Culture and the Human Capital Movement

The Human Capital Movement is happening little by little, day-by-day -- maybe even inside your organization. So what is it? At its core, the Human Capital Movement is the recognition businesses have of understanding the value of their people… their human capital. In the business media, you hear about the importance of keeping our employees engaged and of valuing their talent and strengths, but what does that really mean? More and more, people are being treated like they matter at work.

In my Amazon bestseller, “Get Your Mind On… Your People,” I dive deeper into human capital. But I also want to educate businesses on this movement through resources like my blog. Because my mission isn’t about selling books, it’s educating leaders like you about how you can wake up your human capital consciousness and get your people engaged. This movement goes deeper than free lunch on Fridays and a ping-pong table in your break room. It’s about digging deep into the bones of your organization and structuring it in such a way that employees feel appreciated, understood and ultimately —committed to perform at their peak.

One thing you’ll read in “Get Your Mind On...Your People,” is the four characteristics that define your organization. These are incredibly important. And they lay the foundation for the Human Capital Movement. The first characteristic is culture, which the Cambridge English Dictionary states is “the way of life, especially the general customs and beliefs, of a particular group of people at a particular time.”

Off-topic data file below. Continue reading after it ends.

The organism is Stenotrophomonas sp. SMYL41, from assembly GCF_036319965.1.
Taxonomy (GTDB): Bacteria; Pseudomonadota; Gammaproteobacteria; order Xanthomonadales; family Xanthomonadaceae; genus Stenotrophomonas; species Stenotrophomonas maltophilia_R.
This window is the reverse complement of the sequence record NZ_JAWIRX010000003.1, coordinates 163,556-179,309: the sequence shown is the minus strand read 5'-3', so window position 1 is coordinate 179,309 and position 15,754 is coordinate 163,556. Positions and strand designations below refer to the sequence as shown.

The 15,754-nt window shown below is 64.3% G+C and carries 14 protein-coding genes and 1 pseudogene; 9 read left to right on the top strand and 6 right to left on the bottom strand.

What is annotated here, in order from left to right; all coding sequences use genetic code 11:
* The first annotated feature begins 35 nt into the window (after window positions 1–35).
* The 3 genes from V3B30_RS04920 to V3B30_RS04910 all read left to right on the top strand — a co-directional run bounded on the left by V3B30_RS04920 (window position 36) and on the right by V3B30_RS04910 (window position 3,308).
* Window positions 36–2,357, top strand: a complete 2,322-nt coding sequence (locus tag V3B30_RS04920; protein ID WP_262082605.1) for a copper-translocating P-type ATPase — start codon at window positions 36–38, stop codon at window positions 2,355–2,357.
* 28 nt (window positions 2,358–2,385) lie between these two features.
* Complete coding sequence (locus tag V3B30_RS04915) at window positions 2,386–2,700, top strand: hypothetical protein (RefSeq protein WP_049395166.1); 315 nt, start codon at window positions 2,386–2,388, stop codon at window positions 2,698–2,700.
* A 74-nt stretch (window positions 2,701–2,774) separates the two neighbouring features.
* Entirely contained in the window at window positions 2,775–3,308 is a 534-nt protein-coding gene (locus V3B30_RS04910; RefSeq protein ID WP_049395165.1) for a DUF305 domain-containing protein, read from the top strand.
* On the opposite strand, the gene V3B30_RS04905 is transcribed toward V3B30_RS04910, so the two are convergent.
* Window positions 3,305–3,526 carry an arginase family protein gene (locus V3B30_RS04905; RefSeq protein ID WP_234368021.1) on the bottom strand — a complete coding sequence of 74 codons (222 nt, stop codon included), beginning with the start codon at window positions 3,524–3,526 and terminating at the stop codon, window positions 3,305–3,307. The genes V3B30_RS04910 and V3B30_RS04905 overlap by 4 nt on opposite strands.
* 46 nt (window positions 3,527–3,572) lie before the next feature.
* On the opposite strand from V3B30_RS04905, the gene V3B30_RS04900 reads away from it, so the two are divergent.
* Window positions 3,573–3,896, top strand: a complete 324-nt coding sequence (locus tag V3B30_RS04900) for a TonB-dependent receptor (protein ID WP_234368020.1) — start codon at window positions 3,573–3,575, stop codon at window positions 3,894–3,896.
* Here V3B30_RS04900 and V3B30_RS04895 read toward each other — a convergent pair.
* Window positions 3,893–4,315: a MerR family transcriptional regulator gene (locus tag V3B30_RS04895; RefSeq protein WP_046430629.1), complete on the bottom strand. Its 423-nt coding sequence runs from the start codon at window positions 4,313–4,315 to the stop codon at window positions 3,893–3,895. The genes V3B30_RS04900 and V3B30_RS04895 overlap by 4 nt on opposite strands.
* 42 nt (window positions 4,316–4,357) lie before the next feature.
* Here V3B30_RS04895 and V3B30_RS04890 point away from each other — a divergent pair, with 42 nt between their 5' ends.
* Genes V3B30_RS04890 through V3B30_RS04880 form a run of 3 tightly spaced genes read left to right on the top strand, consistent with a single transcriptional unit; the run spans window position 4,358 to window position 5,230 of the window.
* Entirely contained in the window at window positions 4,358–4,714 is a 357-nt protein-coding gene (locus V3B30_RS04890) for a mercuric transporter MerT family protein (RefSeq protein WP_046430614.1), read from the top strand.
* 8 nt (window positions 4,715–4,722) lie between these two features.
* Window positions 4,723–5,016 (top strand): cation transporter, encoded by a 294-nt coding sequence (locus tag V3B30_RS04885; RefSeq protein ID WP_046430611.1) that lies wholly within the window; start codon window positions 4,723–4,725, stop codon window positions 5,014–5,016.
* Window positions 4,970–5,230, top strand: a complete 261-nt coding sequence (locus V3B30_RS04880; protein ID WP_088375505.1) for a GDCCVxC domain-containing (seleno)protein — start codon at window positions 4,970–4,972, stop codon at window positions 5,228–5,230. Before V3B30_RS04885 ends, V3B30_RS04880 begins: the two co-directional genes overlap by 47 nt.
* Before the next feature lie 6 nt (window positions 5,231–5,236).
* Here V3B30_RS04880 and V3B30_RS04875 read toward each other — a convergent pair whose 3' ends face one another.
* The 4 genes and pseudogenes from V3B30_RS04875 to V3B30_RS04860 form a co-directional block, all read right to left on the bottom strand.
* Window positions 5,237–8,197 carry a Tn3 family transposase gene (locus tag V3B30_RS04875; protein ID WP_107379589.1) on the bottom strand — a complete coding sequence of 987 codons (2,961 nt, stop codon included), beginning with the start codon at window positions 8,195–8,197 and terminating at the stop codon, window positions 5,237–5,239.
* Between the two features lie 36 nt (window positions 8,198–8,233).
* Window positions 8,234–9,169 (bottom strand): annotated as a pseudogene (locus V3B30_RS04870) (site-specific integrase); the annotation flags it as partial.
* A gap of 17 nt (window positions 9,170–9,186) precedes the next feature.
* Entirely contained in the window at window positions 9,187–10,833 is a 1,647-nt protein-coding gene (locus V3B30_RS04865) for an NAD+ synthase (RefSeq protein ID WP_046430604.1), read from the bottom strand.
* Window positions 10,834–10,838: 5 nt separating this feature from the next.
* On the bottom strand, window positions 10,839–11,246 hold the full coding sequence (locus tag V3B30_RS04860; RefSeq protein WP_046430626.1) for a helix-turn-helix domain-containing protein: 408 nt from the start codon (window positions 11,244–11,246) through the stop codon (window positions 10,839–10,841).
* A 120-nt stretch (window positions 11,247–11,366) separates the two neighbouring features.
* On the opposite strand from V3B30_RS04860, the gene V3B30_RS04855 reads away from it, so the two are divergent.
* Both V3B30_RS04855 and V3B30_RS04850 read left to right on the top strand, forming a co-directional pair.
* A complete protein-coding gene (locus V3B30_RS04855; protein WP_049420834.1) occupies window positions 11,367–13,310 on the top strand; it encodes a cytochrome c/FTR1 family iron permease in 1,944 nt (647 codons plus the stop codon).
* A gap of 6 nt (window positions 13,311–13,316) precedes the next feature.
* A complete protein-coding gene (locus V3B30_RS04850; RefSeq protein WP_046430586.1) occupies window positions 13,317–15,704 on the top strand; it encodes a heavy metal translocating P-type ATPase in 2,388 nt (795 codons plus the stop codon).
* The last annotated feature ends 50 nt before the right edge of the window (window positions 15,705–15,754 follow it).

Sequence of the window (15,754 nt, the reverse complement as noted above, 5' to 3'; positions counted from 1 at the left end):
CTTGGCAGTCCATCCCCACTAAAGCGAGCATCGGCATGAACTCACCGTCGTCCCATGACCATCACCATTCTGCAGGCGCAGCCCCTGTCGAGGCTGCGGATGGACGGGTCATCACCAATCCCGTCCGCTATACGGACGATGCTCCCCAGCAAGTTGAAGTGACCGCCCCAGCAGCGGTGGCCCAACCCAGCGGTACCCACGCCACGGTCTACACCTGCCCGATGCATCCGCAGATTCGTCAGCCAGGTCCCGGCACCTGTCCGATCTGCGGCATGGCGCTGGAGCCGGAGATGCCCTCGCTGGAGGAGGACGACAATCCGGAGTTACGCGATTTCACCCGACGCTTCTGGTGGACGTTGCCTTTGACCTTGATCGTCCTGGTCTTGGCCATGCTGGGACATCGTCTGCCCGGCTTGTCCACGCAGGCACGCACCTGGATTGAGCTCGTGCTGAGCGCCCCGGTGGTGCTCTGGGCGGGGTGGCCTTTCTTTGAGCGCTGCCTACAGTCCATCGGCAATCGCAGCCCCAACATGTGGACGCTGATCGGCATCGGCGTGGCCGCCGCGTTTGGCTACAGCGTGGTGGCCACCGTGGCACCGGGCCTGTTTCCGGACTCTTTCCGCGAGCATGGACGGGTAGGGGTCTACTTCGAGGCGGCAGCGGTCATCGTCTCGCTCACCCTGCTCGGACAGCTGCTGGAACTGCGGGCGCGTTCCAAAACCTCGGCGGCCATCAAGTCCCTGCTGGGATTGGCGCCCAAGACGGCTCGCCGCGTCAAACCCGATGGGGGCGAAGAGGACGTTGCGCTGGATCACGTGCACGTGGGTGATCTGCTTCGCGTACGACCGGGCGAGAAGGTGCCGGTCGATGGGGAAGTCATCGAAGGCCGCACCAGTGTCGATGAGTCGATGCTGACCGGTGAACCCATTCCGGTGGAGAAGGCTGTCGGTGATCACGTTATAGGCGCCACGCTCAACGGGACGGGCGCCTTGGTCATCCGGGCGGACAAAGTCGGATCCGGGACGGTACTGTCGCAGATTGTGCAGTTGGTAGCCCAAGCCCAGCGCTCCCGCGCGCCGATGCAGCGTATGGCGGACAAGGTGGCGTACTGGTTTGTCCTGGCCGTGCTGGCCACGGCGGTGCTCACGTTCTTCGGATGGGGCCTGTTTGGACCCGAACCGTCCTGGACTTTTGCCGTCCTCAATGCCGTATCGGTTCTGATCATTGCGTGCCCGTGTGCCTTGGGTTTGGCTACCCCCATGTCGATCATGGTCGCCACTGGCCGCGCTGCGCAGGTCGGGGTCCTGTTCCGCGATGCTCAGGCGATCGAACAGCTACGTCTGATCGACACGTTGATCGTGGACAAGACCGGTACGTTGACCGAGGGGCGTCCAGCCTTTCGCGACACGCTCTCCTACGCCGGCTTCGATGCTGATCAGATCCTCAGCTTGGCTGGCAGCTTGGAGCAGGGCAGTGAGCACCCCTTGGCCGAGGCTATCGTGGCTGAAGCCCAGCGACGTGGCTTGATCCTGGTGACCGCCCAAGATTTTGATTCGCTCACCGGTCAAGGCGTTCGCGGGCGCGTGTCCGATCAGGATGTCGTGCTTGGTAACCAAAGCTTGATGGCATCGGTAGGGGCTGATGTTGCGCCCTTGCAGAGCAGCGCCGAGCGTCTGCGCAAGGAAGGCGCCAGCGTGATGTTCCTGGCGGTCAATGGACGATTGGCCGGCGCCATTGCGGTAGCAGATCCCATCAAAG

As you can imagine, when cultures are labeled as “toxic” or “cut-throat,” it doesn’t bode well for a company trying to retain employees. And it certainly doesn’t encourage the best strengths of your employees. But culture goes deeper than simple adjectives. The culture of an organization represents the organization’s core—its essence. So when you walk through the door of an office, it’s what you step into. When you come into contact with the organization or one of its representatives in any medium, you can feel or sense what the culture is like. An important thing to note about culture is that while independent, culture and leadership are closely linked. And at the end of the day, culture is bigger than one leader. It is the core of an organization.

You can learn more about company culture, and the Human Capital Movement, in “Get Your Mind On...Your People,” available for purchase on Amazon. You’ll learn about the Human Capital Optimization model, a framework for how to align your business foundation—leadership, culture, brand, and strategy—with the people aspect of the business. There are also a variety of hands-on practical tools, strategies, and models to help you address your concerns for your team. Buy it now.

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